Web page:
Therein lies the greatest role of the newly formed task force. The main focal points from outsiders will be literal alterations – the next captain, the number of wildcard picks, the ordering of team sessions. Purely centralizing on those measures, however, would be missing the point.

This is about getting players more heavily involved; it’s about letting them make decisions to forge that personal investment. The happy byproduct will be an increased importance on the Ryder Cup, not just during that week but for the next two years, and not just on making the team but helping the team to victory.

Sure, the idea of a task force to win an international golf competition sounds overly self-indulgent compared with most task forces, but that underscores the major theme of what’s taking place right now. It’s time for the U.S. to start getting more serious about the Ryder Cup.

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Sergio starts season with 66 in Singapore

By Associated PressJanuary 18, 2018, 12:56 pm

SINGAPORE – Sergio Garcia opened his season with a 5-under 66 and a share of the clubhouse lead on Thursday in the first round of the weather-interrupted Singapore Open.

Playing his first tournament of the year, the Masters champion rebounded after making an early bogey to collect four birdies and an eagle at the Sentosa Golf Club.

He was later joined by American qualifier Kurt Kitayama in the clubhouse lead. Still on the course, Tirawat Kaewsiribandit was at 6 under through 16 holes when play was suspended for the day because of the threat of lightning.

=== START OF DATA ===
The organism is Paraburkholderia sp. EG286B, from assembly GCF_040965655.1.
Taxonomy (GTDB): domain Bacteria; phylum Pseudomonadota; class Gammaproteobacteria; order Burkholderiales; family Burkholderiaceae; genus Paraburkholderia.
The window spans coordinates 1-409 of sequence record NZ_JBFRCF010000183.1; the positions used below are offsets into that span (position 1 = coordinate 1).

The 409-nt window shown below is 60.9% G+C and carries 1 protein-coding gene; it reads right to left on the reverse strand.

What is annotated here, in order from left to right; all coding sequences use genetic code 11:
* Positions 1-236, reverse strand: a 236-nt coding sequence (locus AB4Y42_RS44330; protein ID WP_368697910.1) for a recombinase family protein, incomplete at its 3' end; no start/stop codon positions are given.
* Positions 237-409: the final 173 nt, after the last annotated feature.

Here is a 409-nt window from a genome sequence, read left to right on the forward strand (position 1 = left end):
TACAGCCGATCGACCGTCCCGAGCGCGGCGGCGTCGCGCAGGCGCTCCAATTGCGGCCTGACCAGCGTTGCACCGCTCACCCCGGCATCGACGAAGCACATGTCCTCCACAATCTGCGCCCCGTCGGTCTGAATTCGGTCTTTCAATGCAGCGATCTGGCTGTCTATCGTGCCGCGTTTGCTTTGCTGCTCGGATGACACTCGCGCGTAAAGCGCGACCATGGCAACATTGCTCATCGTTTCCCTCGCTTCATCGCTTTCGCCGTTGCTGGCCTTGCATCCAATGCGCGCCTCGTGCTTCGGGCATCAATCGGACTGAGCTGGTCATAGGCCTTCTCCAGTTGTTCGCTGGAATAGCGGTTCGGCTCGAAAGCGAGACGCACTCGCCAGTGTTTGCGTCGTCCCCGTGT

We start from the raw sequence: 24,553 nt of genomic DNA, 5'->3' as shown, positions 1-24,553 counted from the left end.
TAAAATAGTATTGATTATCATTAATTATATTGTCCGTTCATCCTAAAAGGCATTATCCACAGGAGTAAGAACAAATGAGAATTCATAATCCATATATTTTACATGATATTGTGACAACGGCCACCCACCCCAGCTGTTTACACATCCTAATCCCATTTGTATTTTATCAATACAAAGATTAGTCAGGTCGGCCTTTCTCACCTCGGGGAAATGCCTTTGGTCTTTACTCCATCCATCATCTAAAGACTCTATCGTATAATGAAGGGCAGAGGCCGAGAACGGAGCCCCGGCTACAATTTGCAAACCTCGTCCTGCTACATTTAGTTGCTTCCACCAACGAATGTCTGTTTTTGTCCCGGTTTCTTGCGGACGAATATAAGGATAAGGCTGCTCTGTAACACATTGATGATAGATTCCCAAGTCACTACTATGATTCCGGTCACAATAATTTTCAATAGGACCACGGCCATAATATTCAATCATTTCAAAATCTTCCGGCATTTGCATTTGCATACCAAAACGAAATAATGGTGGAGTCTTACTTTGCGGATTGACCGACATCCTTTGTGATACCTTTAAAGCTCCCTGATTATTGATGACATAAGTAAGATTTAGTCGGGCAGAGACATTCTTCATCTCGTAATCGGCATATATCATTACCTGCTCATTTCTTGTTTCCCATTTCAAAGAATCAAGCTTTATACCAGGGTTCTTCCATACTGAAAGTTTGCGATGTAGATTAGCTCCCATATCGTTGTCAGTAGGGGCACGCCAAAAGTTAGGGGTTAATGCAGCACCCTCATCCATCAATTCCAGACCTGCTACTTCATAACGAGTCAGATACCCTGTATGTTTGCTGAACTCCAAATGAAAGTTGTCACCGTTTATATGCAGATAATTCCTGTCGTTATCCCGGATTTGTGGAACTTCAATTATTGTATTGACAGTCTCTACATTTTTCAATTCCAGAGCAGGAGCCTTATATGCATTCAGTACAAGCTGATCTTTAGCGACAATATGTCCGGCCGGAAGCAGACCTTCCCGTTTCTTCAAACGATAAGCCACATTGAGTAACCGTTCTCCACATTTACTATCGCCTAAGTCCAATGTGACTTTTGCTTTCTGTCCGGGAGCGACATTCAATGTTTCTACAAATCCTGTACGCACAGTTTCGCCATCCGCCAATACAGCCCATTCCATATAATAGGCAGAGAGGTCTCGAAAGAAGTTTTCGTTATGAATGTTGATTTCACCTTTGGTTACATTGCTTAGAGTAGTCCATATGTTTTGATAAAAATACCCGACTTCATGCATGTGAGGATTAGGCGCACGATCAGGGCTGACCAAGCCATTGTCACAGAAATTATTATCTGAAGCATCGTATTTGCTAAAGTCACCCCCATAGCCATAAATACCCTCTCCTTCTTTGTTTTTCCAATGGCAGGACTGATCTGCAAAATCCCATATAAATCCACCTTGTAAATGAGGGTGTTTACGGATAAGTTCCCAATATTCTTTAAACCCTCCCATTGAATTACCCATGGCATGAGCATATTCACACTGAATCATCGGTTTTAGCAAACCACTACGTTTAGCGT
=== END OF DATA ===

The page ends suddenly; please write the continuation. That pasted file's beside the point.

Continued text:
Louis Oosthuizen, the 2010 Open champion, was at 5 under through 16 holes when he also had to stop his round because of the weather.

Of the players who did finish their opening rounds, only three were within two strokes of Garcia and Kitayama. One of them was Casey O'Toole, who aced the par-3 second with a 7-iron.

The 38-year-old Garcia dropped his only shot of the day on the par-4 15th, his sixth hole after teeing off on the back nine, when he missed the fairway and was unable to make par. But he made amends when he birdied the par-3 17th and then eagled the par-5 18th to go out in 33.

''I was 1 over after (the) seventh but it didn't feel like I was playing badly,'' said Garcia, who made birdies on each of the two par 5s and one of the par 3s on the second nine. ''But then I hit two greats in a row for holes 17 and 18. I got a birdie-eagle there, so that settled me a little bit and I could play solid in the back nine and it was a great round.''

Garcia made the shortlist for the Laureus Sports Awards in the Breakthrough of the Year category after claiming his first major at Augusta National last year and is hoping for more success this season.

He credits the Singapore Open as having played a part in toughening him up for his Masters win because he opted to start his 2017 campaign in the stifling humidity of Southeast Asia to prepare himself for the bigger tournaments ahead.

Although he finished tied for 11th in Singapore, Garcia won the Dubai Desert Classic the next week and was in peak form when he won the Masters two months later.

Kitayama only secured his place in the $1 million event on Monday by finishing at the top of the qualifying competition, but he made a strong start with birdies on three of his first five holes. The 25-year-old Thai was 6 under through 13 holes but spoiled his otherwise flawless round with a bogey on his last.

''I started with a birdie and I just let it roll from there. I had some good tee shots, which I think, is the biggest thing for this course,'' Kitayama said. ''I'm a little tired, but I'm hanging in there. Whenever I have time off, I'll try not to think too much about golf.''

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13-year-old beats DJ in closest-to-the-pin contest

By Ryan LavnerJanuary 18, 2018, 12:26 pm

Dustin Johnson didn’t just get beat by Tommy Fleetwood and Rory McIlroy on Day 1 of the Abu Dhabi HSBC Championship.